This female-driven spy story comes up short

From left, Diane Kruger, Jessica Chastain and Lupita Nyong’o star in “The 355.” Robert Viglasky/Universal Pictures/TNS

A doomsday device is in danger of falling into the wrong hands — are there ever correct hands for a doomsday device? — and an international squad of female spies is out to save the world from eminent destruction. Call them the Spies Girls.

That’s what they might be called in a film with a little more levity than “The 355,” an action-packed but stiff spy story that gets the big showy pieces right but doesn’t invest enough in its characters. Yes, they can wield big guns and hack into any system just like the James Bonds and Ethan Hunts of the world. But by the end of the film, you’ll have trouble remembering their names.

Jessica Chastain is Mace Browne, a CIA officer who is teamed with her partner Nick (Sebastian Stan) on international assignment in Paris. When a job goes bad, she tracks down German agent Marie Schmidt (Diane Kruger), and after a hot pursuit through the streets and subway tunnels of Paris (and a nasty fistfight in a fish market), she finds they’re after a common enemy: a bad guy looking to control a superhacker device that can access any closed computer system on the planet. (In short, in can do a lot of harm in just a few keystrokes.)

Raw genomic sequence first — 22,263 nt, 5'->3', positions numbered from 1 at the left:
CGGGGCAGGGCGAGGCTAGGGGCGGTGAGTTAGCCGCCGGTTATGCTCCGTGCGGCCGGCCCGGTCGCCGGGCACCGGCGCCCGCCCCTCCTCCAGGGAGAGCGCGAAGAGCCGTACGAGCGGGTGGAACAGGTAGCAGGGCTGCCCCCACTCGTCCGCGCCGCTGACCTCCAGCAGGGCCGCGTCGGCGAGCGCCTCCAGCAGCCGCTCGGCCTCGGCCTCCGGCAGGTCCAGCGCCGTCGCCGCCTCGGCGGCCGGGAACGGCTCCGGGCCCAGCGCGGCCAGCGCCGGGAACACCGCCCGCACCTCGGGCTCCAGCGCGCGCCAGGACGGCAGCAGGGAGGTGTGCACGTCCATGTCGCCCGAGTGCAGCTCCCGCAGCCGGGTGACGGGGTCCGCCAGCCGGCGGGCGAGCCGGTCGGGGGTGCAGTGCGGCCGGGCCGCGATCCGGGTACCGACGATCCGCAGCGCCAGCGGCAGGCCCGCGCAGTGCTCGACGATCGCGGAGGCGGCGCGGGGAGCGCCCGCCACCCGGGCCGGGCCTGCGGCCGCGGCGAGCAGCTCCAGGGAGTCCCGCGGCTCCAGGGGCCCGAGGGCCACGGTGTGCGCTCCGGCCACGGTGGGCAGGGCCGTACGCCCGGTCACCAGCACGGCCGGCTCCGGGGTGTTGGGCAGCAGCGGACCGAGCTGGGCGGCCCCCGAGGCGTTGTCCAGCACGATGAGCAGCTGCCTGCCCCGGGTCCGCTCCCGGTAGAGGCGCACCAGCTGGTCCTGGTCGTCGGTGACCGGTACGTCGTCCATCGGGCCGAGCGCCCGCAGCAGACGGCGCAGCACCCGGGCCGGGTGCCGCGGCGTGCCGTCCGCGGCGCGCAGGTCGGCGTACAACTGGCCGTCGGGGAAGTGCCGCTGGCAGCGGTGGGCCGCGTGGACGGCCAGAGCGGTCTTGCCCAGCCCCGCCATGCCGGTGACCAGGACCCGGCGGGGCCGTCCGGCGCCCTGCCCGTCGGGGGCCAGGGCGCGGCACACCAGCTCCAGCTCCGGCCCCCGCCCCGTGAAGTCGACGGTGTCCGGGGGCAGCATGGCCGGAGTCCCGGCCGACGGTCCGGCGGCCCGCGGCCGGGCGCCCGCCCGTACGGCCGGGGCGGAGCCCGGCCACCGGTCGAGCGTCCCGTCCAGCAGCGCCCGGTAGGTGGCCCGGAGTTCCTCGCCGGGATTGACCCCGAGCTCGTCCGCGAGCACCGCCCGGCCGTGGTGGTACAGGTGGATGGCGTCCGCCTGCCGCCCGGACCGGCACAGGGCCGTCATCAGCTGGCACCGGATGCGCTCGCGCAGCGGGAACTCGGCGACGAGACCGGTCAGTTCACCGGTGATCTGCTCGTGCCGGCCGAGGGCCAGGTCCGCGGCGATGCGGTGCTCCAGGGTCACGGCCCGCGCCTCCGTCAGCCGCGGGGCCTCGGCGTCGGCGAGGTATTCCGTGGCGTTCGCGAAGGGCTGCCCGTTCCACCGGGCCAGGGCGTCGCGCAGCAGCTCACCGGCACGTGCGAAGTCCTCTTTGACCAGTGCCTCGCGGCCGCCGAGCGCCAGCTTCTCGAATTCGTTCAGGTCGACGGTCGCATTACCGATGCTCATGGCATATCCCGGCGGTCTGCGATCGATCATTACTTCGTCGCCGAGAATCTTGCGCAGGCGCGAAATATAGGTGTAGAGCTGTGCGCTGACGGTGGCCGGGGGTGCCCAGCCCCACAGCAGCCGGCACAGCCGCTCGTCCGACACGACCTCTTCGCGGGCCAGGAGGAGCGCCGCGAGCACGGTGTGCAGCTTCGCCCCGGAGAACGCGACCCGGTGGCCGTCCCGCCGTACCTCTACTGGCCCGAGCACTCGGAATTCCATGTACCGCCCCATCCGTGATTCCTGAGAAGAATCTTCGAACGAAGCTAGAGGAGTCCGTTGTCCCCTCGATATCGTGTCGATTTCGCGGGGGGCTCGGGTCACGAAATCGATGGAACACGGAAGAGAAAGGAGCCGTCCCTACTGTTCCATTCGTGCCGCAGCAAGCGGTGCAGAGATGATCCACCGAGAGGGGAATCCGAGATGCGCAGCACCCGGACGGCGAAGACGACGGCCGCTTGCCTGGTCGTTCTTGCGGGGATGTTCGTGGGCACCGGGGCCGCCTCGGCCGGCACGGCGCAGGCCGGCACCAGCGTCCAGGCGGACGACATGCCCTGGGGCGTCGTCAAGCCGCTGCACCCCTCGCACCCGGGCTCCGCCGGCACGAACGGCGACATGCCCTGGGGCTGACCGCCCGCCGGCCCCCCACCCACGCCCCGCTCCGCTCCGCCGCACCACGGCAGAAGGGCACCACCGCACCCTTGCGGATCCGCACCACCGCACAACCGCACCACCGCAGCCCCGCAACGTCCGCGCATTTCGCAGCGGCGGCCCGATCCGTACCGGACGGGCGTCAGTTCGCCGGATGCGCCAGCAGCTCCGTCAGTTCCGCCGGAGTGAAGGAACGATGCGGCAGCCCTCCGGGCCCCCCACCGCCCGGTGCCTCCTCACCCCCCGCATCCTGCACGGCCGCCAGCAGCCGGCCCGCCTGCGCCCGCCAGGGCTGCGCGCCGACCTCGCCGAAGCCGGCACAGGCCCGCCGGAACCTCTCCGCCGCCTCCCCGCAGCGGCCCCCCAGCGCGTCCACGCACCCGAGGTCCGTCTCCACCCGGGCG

Along with British former MI6 agent and digital specialist Khadijah (Lupita Nyong’o) and Graciela (Penelope Cruz), a psychologist for Colombian intelligence agency DNI, they traverse the globe tracking the sale of the device. After a stopover in Morocco they land in Shanghai, where they align with the fifth member of their team, Lin Mi Sheng (Bingbing Fan), who has been eyeing the ladies from afar and is several steps ahead of them.

Director Simon Kinberg (he worked with Chastain on “X-Men: Dark Phoenix”) delivers several bang-bang action sequences, including a blowout in a Shanghai hotel room that leaves a lot of rubble for housekeeping to sweep up. What’s lacking is a sense of personality from the individual members, and the group as a whole. They’re given lives and family members that they’re pulled away from, but they’re only used as chess pieces in an effort to heighten the story’s emotional stakes — there are plenty of scenes showing the women on the phone with their loved ones — and they openly grouse about how James Bond never has to deal with real life back home.

“The 355” — the clunky title, which sounds like an area code, is a reference to a nameless female spy during the American Revolution — boasts a strong cast, a slick look and all the high-tech, globetrotting, backstabbing and double crosses we’ve come to expect from today’s spy stories. But if the effort here is to lay the groundwork for a franchise (“The 355 2?”), the intrigue level just isn’t there, and that may prove an impossible mission.

———

‘THE 355’

Grade: C+

MPAA rating: PG-13 (for sequences of strong violence, brief strong language, and suggestive material)

Running time: 2:04

Where to watch: In theaters Friday

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